• factor VIIa;
  • factor X;
  • glycosylation;
  • tissue factor

See also Morrissey JH. Low-carb tissue factor? This issue, pp 1508–10.DOI: 10.1111/j.1538-7836.2011.04332.x.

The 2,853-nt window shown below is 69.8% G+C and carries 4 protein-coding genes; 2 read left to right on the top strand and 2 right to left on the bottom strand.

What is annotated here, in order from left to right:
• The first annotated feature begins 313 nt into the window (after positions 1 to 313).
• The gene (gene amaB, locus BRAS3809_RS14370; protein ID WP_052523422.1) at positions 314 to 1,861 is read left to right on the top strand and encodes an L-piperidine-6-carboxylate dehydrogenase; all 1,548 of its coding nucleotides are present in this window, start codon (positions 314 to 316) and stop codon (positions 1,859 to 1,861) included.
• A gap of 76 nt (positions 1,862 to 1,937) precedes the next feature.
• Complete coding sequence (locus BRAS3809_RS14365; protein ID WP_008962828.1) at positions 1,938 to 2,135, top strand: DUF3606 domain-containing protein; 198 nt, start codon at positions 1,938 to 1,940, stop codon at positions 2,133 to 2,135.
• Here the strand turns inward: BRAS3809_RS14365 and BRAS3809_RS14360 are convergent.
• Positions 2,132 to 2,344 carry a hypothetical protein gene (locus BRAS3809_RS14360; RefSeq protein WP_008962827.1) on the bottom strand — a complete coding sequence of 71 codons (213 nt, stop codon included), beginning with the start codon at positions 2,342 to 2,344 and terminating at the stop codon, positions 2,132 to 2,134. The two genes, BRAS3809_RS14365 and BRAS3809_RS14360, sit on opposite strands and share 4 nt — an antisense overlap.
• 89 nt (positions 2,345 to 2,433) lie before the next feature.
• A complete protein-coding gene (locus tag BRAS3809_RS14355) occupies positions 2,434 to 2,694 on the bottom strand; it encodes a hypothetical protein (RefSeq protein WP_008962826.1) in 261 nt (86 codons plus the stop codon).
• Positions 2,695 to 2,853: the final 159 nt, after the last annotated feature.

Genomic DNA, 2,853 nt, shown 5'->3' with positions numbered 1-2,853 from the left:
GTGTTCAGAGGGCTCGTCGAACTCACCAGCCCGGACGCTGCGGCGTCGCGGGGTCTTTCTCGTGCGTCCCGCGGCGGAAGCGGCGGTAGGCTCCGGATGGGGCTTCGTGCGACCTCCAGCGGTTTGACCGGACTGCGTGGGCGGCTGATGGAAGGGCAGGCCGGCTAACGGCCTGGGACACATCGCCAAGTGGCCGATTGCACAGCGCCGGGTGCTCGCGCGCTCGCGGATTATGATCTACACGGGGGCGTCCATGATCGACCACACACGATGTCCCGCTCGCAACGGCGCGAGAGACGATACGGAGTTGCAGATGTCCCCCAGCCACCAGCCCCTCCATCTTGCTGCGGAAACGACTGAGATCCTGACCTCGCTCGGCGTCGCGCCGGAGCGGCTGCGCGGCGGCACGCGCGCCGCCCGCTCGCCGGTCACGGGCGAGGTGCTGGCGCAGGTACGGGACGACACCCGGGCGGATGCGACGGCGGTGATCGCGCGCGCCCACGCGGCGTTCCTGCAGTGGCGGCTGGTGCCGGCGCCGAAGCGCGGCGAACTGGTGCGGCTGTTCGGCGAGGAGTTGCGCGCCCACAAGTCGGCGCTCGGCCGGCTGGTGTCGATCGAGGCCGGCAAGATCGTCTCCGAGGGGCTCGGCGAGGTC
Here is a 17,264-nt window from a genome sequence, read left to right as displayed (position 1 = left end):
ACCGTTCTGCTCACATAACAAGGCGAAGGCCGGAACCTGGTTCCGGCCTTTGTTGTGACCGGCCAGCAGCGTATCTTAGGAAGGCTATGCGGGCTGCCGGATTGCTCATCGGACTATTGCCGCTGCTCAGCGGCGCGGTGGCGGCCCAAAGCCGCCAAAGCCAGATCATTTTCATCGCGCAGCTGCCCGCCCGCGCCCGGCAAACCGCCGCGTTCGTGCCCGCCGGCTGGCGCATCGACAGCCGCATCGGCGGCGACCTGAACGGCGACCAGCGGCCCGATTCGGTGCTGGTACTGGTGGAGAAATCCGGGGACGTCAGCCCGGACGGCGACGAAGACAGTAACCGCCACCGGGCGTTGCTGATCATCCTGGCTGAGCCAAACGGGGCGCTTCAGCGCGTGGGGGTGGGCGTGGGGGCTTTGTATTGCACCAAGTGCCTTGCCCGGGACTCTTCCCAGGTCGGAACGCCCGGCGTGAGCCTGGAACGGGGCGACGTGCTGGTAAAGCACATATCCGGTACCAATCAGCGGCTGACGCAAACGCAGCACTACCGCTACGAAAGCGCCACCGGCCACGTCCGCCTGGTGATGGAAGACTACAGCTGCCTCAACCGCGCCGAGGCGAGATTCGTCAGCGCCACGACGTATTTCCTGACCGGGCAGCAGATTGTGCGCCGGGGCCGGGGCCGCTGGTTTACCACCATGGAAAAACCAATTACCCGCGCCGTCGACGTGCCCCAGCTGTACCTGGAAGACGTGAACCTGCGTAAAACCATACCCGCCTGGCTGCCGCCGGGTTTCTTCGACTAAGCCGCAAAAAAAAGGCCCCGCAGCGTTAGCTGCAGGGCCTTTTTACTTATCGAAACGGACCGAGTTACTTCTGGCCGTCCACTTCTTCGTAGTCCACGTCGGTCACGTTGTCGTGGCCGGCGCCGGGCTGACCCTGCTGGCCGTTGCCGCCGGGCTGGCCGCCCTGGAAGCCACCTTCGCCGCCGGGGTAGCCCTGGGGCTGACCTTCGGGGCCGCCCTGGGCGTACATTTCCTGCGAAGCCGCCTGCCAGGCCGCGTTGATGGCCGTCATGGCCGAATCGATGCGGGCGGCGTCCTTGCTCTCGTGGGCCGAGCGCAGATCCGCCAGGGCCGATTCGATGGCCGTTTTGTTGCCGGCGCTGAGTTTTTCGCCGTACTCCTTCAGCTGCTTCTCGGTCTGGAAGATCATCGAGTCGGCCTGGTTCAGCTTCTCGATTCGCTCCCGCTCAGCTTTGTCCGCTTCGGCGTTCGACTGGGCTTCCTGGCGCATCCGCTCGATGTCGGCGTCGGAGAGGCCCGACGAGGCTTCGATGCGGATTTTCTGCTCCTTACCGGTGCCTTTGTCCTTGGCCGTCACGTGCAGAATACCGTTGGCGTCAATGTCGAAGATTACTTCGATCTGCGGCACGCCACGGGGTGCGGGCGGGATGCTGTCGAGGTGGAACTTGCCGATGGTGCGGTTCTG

Summary. Background: Glycosylation plays an important role in protein function. The importance of glycosylation for tissue factor (TF) function is unclear. Objective: The aim of the present study is to investigate the importance of TF glycosylation in transport to the cell surface and its coagulant and signaling functions. Methods: Endothelial cells and peripheral blood mononuclear cells (PBMC) were treated with tunicamycin to inhibit N-linked glycosylation. Site-specific mutagenesis of one or more potential N-linked glycosylation sites in TF was used to generate TF mutants lacking glycans. TF expression at the cell surface was determined in binding assays using 125I-FVIIa or 125I-TF mAb and confocal microscopy. TF coagulant activity was measured by factor (F) Xa generation assay, and TF signaling function was assessed by measuring cleavage of protease activated receptor 2 (PAR2) and activation of p44/42 MAPK. Results: Tunicamycin treatment reduced TF activity at the endothelial cell surface; however, this reduction was found to be the result of decreased TF protein production in tunicamycin-treated cells. Tunicamycin treatment had no significant effect on TF activity or antigen levels in PBMC. No significant differences were observed in TF protein expression and procoagulant activity among cells transfected to express either wild-type TF or TF mutants. A fully non-glycosylated TF is shown to bind FVIIa and interact with FX with the same efficiency as that of wild-type TF. Non-glycosylated TF is also capable of supporting FVIIa cleavage of PAR2 and PAR2-dependent p44/42 MAPK activation. Conclusions: Glycosylation is not essential for TF transport and coagulant or signaling functions.